It should be noted that, though these children exhibit behaviours not considered appropriate for their gender, they are said to almost always remain in the female role. The CAH girls, in particular, are exposed to excess androgens throughout their time in the womb, yet very few choose to live out their lives as males.

The questions asked by many writers is that, although the conditions described can give valuable insight into influences on gender identity, can one draw rigid rules that then apply to people who appear to have have developed normally? What we are looking at here, in effect, is sexual dimorphism rather than gender.

Moreover, most of the conditions described, show considerable variation in effect from one individual to another. To quote specific cases, we have seen that the hermaphrodite Mr. Blackwell and many XXY people have no doubt of their gender status. The most that can be said at this point is that the environment of the fetus can affect future behaviour in subtle ways, but how people regard themselves depends on how they are regarded.

Many babies are born each year with genitals that are hard to characterise. Yet there is immense pressure to complete a birth certificate, for which the criterion is whether the baby has a penis or not. In any case, it is something the parents want to know. We are told that, because of environmental pollution, such babies are becoming more common.

Corrective surgery is frequently performed on the child when it is too young to give its informed consent.

Because of the problems associated with effective penile surgery, it has become routine to operate on boys who are seriously affected and reassign them as girls. The rationale is that provided by Money, suggesting that gender identity is determined by the sex of rearing. Such children are said to be happy to become boys and girls, later men and women, though they might feel it wise not to discuss their feelings. However, a considerable number of people have raised their voices in recent years bitterly resenting this procedure, notably the Intersex Society of North America, with support of Diamond and others. The issues involved are discussed in more detail by Fausto-Sterling(5) and Dreger(6) and we have tried to give a flavour of them in the next section, Development.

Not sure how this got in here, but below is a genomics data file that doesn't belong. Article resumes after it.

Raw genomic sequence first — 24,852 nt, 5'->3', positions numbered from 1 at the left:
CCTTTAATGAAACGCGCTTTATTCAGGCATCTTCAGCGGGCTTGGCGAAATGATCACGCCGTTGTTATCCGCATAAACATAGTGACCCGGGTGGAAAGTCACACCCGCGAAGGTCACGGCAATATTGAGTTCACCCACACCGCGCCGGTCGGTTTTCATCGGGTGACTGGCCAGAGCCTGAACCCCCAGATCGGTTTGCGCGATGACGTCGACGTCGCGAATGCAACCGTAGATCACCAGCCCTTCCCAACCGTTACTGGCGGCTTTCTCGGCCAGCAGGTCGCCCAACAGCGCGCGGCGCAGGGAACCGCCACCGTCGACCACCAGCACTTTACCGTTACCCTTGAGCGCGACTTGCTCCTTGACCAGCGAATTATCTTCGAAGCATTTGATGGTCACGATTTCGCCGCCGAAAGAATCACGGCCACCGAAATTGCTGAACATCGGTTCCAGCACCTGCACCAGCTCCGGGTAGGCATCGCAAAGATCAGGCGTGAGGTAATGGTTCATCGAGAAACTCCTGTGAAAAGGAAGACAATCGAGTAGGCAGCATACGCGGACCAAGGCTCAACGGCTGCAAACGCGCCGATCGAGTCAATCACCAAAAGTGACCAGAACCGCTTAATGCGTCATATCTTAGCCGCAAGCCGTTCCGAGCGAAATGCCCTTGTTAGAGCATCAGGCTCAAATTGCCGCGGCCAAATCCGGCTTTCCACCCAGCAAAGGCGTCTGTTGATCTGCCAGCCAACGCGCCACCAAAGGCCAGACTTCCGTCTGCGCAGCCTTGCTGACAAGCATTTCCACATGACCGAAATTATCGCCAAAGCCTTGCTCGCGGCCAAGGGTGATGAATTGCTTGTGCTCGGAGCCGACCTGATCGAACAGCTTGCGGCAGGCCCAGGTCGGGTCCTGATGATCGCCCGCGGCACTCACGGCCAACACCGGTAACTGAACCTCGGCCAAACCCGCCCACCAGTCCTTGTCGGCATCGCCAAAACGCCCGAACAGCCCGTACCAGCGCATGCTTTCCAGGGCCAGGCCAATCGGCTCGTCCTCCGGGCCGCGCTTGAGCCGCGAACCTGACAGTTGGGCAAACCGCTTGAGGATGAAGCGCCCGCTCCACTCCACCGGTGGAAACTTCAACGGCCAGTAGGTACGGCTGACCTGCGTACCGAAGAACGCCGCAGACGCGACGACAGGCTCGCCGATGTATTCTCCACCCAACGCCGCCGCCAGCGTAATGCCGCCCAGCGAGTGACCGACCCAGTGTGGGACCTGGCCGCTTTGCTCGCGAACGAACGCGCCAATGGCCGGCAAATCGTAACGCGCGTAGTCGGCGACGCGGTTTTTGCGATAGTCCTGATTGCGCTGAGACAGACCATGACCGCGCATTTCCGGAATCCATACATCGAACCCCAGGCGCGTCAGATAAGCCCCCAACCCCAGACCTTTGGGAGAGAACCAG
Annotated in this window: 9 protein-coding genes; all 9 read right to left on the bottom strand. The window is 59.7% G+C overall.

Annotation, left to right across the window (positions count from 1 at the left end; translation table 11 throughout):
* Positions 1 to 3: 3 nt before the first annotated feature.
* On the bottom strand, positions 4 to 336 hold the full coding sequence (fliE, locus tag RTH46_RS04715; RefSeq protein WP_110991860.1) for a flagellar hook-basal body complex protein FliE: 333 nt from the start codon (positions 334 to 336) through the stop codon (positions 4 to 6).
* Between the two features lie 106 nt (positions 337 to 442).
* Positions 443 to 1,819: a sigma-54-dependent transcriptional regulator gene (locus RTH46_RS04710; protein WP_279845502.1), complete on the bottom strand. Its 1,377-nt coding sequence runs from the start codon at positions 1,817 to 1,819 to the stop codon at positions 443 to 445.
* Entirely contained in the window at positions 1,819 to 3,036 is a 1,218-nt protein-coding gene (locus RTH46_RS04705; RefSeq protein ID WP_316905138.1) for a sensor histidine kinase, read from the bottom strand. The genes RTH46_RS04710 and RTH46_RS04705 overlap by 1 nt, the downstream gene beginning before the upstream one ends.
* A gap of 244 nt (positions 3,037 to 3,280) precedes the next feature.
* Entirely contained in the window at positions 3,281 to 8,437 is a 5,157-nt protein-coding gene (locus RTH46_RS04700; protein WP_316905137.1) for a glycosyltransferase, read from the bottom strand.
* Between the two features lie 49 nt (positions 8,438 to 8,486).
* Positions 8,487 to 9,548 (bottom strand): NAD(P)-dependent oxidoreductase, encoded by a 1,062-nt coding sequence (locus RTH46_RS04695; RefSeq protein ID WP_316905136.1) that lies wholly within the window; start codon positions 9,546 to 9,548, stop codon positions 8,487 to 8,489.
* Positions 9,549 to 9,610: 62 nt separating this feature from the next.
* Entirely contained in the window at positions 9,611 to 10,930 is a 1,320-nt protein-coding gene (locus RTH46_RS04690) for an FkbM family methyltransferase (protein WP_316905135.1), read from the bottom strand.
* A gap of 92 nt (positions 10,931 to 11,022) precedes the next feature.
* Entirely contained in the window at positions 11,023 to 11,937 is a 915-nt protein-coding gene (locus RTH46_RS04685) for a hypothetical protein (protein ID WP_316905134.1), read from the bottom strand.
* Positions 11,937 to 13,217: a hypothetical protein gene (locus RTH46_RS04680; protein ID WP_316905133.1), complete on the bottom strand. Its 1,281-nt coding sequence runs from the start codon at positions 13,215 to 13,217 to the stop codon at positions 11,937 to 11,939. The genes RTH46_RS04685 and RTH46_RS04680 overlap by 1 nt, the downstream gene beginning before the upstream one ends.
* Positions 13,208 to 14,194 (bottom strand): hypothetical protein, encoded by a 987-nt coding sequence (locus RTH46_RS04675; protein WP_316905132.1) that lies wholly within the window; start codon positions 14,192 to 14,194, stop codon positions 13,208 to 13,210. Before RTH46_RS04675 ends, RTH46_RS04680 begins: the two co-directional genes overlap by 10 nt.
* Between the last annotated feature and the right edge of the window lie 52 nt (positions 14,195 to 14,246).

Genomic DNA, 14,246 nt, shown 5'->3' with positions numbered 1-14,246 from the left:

A number of women who have had clitoral correction in childhood have expressed resentment about the loss of sensation. Given that they were otherwise perfectly capable of living a successful life, growing up and raising a family, one might consider intersexuality to be, at least partly, a clinical artifact.

The situation is less clear for young men who have surgery, usually for hypospadias, a condition where the urethra does not terminate at the tip of the penis. One man, at least, who has not had surgery, is refusing it. He points out that having grown up with it, he has learned to manage effectively without.

A major problem with far too many studies is that they are based on unstructured subjective personal reports or, at best, questionnaires that 'lead' the respondent. Moreover our view is biassed by inflammatory headlines and documentaries.

Those who were happy in the role assigned to them might well just disappear from view, while others might well have avoided clinics as far as possible, or said whatever would create the least fuss. One feels that the debate would be more balanced if we heard from those for whom the procedures had been a success.

Nevertheless, it would seem that, particularly in cases like these, the future sexual identity of a child can not be predicted with certainty.

Bibliography and Good Reading

  1. Money. T., Ehrhardt, (1972) Man and Woman, Boy and Girl, The differentiation and dimorphism of gender identity from conception to maturity, Baltimore: Johns Hopkins University Press. (Now in reprint by Aronson)
  2. Diamond, M., (1978) Sexual Identity and Sex Roles, The Humanist, March/April in Gross, R.D., (1987) Psychology: The Science of Mind and Behaviour, London: Hodder and Stoughton.
  3. Fausto Sterling, A., (1992) Myths of Gender, Biological Theories about Women and Men, New York: Basic Books
    Also (1999) Sexing the Body:Gender Politics and the Construction of Sexuality London: Basic Books
  4. Bleier, R., (1984) Science and Gender: A critique of biology and its theories on women, New York: Pergamon Press.
  5. Fausto Sterling, A., (1999) Sexing the Body: Gender Politics and the Construction of Sexuality , New York: Basic Books
  6. Dreger, A.D., (1998) Hermaphrodites and the Medical Invention of Sex, London: Harvard University Press

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Bland, J., (2001) About Gender: The Fetal Environment
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30.06.00 Last amended 11.11.01, 01.05.14